The Hazan are a proud people, and they have earned that pride. Hundreds of years ago, they lived and hunted from the shores of the Dreaming Sea to the depth of the Earti Plains, riding horses and keeping on the move, leaving the sea to venture deep inland when the Inashi rose up from the sea.

Today, they are hunters, herders and warrior-nomads still, pushing their flocks on the plains and waging wars against the city-states of the coast or occasionally against each other. The twenty two clans are divided along family lines, and rarely come together except for festivals and during great wars. Each clan has its own traditions and customs, but they all worship the one they call Bara-bara, the Great Rider, and the Copse Mother.


The Hazan put great stock in riding, hunting and animal husbandry, and often say that being a great hunter is better than being a great warrior. This does not mean that they are shy when it comes to battle, however, and some clans are often hired as mercenary in the region. Chiefs, clan-leaders and professional warriors often ride domesticated rhinos that they paint in the color of their families before going into battle. The sight of a full wing of rhino riders charging is often enough to break the lines of even a disciplined army, and the Hazan mercenaries have earned a fearsome reputation because of this.

Hazan trade between themselves in elaborate ceremonies called Apana. They are also known for their elaborate weaving techniques, each tribe and clan decorating their animals and tents with elaborately decorated fabric, and Hazan tapestries are in demand everywhere in the area.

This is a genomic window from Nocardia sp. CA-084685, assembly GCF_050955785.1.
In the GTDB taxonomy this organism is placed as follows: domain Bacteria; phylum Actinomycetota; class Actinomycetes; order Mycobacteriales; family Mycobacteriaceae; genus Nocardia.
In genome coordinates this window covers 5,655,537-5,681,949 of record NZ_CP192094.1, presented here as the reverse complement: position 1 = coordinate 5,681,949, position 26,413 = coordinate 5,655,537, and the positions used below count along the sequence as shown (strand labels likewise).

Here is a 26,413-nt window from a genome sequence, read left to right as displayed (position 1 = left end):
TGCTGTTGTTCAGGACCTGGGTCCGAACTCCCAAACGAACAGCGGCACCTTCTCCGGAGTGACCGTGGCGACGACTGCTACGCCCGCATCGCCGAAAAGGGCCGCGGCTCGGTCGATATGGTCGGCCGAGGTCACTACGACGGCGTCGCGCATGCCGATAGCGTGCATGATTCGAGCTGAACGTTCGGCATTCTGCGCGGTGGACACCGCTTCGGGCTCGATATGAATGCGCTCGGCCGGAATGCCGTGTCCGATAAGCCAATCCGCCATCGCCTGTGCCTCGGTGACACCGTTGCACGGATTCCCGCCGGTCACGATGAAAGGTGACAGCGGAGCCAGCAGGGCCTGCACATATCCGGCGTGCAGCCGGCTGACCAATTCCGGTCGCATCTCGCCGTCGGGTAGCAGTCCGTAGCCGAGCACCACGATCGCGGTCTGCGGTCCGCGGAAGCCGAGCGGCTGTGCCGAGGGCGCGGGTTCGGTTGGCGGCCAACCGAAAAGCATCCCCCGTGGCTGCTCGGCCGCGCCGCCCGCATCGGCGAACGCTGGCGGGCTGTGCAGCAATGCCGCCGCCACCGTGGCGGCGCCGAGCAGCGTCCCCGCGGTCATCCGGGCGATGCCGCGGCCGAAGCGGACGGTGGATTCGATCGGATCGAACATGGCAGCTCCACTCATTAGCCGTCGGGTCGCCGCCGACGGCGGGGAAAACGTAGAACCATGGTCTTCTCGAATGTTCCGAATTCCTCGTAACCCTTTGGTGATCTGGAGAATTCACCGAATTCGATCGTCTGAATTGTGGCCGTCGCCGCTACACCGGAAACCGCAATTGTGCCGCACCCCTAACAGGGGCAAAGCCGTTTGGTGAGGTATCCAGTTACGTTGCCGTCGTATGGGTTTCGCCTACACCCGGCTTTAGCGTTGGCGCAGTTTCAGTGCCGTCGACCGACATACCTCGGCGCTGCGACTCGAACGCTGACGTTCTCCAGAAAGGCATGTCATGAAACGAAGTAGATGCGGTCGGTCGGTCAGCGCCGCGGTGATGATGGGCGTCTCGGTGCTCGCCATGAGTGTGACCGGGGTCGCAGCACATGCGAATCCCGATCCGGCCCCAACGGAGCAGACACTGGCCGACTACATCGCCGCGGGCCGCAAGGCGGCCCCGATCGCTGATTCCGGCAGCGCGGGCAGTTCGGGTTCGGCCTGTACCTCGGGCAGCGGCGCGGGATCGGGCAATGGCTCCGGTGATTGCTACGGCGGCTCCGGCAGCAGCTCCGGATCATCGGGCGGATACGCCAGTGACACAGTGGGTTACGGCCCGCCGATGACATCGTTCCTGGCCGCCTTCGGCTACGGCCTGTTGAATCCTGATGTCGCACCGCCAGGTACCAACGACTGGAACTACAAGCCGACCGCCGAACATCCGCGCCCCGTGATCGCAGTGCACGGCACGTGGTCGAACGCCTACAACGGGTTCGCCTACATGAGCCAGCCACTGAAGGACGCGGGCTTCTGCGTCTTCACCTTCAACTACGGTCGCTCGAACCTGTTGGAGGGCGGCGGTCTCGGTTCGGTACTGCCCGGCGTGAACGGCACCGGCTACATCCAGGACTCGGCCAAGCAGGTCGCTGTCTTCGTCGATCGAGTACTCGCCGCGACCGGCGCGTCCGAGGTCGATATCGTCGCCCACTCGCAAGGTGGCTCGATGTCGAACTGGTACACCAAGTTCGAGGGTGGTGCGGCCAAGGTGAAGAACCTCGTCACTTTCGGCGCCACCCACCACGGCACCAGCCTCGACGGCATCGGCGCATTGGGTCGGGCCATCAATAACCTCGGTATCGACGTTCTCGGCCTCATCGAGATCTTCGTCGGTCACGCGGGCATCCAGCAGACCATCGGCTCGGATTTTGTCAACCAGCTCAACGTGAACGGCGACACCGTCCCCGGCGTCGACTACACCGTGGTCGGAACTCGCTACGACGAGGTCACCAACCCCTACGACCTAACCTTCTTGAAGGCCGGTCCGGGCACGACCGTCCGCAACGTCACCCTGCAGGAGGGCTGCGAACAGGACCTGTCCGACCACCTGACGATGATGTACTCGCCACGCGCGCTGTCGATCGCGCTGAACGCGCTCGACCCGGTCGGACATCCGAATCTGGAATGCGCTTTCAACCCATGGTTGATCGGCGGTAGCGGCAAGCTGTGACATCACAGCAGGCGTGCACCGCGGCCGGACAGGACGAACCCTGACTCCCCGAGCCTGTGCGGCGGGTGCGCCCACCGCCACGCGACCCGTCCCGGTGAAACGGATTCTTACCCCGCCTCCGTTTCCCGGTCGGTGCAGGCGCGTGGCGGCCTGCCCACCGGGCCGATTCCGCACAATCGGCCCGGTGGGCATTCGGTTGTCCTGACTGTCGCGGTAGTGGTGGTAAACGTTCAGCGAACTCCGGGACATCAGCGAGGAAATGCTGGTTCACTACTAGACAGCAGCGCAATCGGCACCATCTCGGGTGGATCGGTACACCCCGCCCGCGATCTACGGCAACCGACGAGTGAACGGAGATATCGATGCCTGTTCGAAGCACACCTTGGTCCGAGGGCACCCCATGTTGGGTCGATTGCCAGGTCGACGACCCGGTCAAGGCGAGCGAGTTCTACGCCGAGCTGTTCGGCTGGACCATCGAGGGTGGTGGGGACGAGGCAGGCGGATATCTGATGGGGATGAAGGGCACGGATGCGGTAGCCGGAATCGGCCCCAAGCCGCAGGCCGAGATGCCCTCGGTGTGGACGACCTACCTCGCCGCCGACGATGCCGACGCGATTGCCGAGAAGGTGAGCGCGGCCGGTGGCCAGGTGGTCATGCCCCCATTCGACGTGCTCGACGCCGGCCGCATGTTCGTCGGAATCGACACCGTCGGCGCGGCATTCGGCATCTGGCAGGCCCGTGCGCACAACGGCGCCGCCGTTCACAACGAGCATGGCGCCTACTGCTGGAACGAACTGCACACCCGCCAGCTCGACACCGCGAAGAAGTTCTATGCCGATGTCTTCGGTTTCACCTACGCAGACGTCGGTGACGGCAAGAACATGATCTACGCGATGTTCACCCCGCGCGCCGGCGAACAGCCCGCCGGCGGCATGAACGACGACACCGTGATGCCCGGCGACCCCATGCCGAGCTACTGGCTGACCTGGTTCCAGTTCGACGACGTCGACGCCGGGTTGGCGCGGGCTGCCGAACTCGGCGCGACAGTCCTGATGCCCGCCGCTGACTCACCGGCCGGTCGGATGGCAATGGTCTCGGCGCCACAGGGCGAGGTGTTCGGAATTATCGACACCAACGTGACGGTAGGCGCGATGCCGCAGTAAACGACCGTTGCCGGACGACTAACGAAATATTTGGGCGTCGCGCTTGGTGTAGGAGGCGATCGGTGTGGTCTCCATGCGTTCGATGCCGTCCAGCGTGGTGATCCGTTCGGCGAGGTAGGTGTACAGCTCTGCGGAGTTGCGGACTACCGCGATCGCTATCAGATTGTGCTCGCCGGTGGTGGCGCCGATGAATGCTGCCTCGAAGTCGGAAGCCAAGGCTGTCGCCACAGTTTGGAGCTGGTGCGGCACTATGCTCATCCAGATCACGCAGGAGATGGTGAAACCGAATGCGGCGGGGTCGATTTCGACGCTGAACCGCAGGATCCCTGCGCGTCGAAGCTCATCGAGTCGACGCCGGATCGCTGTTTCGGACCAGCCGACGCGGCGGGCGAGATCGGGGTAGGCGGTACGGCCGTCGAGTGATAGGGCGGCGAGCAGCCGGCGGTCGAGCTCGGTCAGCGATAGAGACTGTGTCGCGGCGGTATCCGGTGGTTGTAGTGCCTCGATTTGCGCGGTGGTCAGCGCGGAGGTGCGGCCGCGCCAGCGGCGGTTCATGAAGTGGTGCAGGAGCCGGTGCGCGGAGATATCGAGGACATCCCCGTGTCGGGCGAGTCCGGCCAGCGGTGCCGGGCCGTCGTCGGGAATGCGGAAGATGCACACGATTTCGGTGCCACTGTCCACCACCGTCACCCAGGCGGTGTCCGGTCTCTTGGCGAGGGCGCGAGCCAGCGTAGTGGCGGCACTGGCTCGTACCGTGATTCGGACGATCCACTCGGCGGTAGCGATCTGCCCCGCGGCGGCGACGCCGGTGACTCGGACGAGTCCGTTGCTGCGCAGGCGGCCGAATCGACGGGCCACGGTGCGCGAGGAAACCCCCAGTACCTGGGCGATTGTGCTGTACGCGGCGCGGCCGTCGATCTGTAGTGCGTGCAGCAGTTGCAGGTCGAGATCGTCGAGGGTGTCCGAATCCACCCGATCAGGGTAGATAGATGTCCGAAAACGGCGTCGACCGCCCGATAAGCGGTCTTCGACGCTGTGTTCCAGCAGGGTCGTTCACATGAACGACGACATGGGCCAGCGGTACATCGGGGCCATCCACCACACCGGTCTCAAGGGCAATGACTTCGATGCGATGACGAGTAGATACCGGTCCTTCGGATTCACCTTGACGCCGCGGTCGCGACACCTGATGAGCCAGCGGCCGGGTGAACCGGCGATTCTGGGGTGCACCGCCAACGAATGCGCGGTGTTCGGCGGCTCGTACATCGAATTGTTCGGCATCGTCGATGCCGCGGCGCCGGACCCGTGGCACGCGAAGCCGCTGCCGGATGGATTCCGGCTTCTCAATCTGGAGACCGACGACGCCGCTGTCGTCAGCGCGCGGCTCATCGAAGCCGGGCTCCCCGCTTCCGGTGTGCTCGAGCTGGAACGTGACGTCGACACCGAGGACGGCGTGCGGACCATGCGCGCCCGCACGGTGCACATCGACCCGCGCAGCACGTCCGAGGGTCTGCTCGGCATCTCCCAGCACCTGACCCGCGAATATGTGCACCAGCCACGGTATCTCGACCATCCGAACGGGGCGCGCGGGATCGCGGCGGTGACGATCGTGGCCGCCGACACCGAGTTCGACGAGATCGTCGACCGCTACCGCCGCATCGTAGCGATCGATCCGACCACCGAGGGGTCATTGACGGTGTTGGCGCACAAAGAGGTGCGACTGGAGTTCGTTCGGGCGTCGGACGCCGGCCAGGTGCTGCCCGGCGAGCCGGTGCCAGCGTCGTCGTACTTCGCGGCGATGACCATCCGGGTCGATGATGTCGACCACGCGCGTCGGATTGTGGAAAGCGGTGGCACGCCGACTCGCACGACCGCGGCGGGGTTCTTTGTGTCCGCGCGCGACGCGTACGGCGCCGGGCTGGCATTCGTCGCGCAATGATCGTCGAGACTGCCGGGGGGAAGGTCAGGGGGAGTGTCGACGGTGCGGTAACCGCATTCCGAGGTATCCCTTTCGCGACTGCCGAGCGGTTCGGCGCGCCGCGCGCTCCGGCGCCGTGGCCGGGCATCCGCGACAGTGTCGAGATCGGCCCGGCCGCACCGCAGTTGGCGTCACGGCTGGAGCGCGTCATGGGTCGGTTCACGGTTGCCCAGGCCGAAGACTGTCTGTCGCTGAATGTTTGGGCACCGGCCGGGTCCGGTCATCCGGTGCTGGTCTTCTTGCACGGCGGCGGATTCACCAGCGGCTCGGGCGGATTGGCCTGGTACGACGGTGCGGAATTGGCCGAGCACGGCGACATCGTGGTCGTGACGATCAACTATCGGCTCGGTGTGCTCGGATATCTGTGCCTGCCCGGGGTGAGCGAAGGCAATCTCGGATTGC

Hazan-lo and religion

In the center of the plains, far away from the coasts, lies Hazan-lo, the hidden city of the Hazan nomads. It is there that the clans meet during festivals and between their travels. The location of the city is a secret to anyone not of the Hazan, and kept that way by the peculiar walls that surround it. The walls are made out of a single, living banyan tree, spreading thousand of roots and trunks to surround the city, making it appears like a small but impenetrable forest. Inside the walls, the city is built around a series of round plazas, the biggest one more than a mile in diameter, where the Hazan keep their animals and spar.

While out in the plains, the Hazan worship the Great Rider Bara-bara, making offering of burned meat and spilling blood in his name. Inside Hazan-lo, they give homage to Mother Copse, she who shelters them with her trees and offers them the bounty of the land. Occasionally, a child of the tribe is born with blood-red or stone-grey skin, contrasting with the usual chestnut complexion of the Hazan. They are called barakin, and are said to be able to intercede with the gods and the spirits of the plains in the Hazan’s favor. Many become priests and soothsayers for their clans, though there are a lot more priests than barakin at any given time.

Hazans avoid the shadowlands that dot the plains of the area, fearing the ghosts of those that were slain by the Inashi. Meetings between wanderers in the plains are often sanctified by a ritual exchange of salt.


Chains of Silver and Blood Le_Tipex